Rick: There are a lot of people that did not trust their gut that was telling them, “Hey, this might not be legitimate.” Because the returns were very enticing, and they were able to go online and look to see their account seemingly grow. And so, I think, if it feels too good to be true, take a second look. And also, just, if it’s not sitting right, trust that. And it’s difficult to necessarily see that when looking into some of these schemes.
Typically, what we've seen is a lot of the masterminds of these types of schemes are very sociable people. They’re very charismatic. They can definitely talk to people and gain trust, so they’re very skilled in manipulating people and getting them to trust ‘em.
Katter: You know, I was so excited going into it because here I thought it’s a friend. So first of all, I probably should have questioned the friend a lot more because it was a lot of money. But I trusted that friend. So, I would say anything to do with money and investment, you have to look at it as a business standpoint. You can't look at it as a friend standpoint.
Ferrante: In addition, if you’re investing with someone, do some research on their background.
Shawn: One thing I’d like to tell people, too, is to try to search just some public court filings in whatever area that this person’s operating in. And, you know, has this person filed for bankruptcy in the past? Are there lawsuits against this person? And, you know, when you just search somebody’s name, you're not gonna be able to find those things. If somebody's operating out of Sarasota County, you could go to the Sarasota County Clerk of Court and search their name for lawsuits, judgments, tax liens, that sort of thing. And that may also give you a good indication of a little better research on the financial aspects.
Ferrante: If you or someone you know is aware of a Ponzi scheme, or if you’re investing in something that doesn’t seem quite right, it’s important to contact the authorities. Reporting crimes can help keep you safe, as well as protect others.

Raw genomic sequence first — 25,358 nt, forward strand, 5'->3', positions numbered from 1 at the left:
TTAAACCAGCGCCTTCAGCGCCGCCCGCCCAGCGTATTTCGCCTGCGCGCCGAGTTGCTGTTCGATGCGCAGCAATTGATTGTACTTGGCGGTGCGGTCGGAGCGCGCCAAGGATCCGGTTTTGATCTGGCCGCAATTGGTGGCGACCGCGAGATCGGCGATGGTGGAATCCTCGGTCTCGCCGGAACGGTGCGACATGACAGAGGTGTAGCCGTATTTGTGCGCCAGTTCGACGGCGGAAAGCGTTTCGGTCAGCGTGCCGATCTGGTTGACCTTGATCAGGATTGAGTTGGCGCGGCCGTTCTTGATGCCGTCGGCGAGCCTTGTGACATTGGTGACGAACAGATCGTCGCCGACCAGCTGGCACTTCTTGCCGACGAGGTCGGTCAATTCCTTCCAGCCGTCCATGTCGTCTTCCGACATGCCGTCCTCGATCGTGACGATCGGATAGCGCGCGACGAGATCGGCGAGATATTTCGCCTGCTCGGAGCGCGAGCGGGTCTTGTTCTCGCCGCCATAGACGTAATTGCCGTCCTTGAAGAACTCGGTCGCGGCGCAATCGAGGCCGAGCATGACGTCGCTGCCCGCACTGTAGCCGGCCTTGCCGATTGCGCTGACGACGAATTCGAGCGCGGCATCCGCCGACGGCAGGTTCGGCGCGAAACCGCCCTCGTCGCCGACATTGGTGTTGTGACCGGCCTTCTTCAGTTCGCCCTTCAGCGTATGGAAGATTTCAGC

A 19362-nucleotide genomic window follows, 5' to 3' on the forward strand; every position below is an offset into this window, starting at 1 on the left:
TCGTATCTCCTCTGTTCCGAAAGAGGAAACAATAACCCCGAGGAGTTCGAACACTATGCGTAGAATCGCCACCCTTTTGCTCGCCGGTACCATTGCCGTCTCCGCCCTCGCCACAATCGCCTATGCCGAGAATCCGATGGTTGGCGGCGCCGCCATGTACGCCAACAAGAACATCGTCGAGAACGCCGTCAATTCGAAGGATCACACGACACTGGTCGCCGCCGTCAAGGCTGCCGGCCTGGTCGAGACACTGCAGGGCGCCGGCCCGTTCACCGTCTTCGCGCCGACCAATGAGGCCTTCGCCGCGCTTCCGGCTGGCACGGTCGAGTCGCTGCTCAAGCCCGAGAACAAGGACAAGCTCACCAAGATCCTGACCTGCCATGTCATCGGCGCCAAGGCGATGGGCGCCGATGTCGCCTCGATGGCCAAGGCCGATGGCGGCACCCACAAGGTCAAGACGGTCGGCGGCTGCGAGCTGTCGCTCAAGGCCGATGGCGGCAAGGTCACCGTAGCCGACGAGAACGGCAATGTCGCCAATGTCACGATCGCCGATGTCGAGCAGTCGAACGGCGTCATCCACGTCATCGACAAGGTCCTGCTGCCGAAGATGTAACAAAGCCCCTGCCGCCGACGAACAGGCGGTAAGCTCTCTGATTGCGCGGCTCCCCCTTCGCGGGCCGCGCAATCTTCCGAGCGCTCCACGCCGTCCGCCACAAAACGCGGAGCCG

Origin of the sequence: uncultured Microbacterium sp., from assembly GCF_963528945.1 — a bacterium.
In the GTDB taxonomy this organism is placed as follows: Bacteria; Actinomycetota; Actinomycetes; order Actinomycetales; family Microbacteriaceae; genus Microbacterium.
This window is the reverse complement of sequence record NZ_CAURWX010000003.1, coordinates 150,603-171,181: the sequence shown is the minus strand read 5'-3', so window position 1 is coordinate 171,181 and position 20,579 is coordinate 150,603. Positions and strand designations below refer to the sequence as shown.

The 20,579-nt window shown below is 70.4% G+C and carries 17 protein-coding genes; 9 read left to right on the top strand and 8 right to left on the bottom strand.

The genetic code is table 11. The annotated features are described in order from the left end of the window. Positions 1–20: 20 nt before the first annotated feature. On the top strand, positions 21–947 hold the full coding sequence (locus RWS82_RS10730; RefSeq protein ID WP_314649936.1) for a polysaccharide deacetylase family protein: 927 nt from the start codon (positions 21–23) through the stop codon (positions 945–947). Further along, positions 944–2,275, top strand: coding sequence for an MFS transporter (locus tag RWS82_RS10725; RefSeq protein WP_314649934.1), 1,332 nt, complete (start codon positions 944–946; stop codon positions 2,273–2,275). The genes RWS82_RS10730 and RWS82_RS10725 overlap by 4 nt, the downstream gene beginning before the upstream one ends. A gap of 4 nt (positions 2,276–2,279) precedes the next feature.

To report a crime, visit the FBI Internet Crime Complaint Center or ic3.gov. That’s the letters I and C and the number three. You can also contact a local FBI field office.
Shawn: We’ve seen oftentimes when somebody’s been victimized, I think one of the first things they think of is maybe filing a police report. And sometimes, it never gets to us, whether it be FBI, IRS, or U.S. Attorney’s Office. So, you know, for investment schemes and things like this, I think it’s important to make sure that you do report it to the FBI or another federal agency.
Rick: One of the things about these kind of situations are, a lot of times, they can be underreported, where victims feel a lot of embarrassment or shame associated with it. They don’t want to let their spouse know that they lost a considerable amount of money ... or their family know. And a lot of times, we only become aware of these schemes when they fall apart. And so, it can be difficult to kind of know what’s out there ahead of time unless we’re tipped off by an investor or someone who has some knowledge of what's going on.
Ferrante: Today, Patti and her family are getting by financially and working to move forward despite the money they lost. She offers advice for other victims who may have had a similar experience.
Katter: You know, you really can’t go back and fix the mistake, right? You can only move forward. I have a business, so I'm trying to make it better and stronger and invest in myself instead of investing in anybody else right now. So, it’s hard, but you just can't beat yourself up about it. You know, when somebody commits a crime to you, your first instinct is to think, like, “Oh my gosh.” Don't think “poor me” because that kinda lets them win, too, in the end, right?
So, I look at it as Mike was trying to hurt our family, and it did to an extent. But you have to brush yourself off, and you have to not let him hurt you anymore. You just have to move on.
Ferrante: And DaCorta? Well, he never apologized for his crimes. Or even acknowledged them. Behind the friendly façade was a cold-hearted fraudster ruled by greed and indifference.
Rick: The victims of this are real people who oftentimes don't have the extra money to invest, to lose, and that they're banking, you know, their kids’ futures, their retirement. People that have to go back to work when they should be enjoying their retirement years.
And, you know, these are real people who ... their life has forever changed by what Michael DaCorta did to them.
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Ferrante: This has been another production of Inside the FBI. You can follow us on your favorite podcast player, including Spotify, Apple Podcasts, or Google Podcasts. You can also subscribe to email alerts about new episodes at fbi.gov/podcasts.
I’m Ellen Ferrante from the FBI’s Office of Public Affairs. Thanks for tuning in.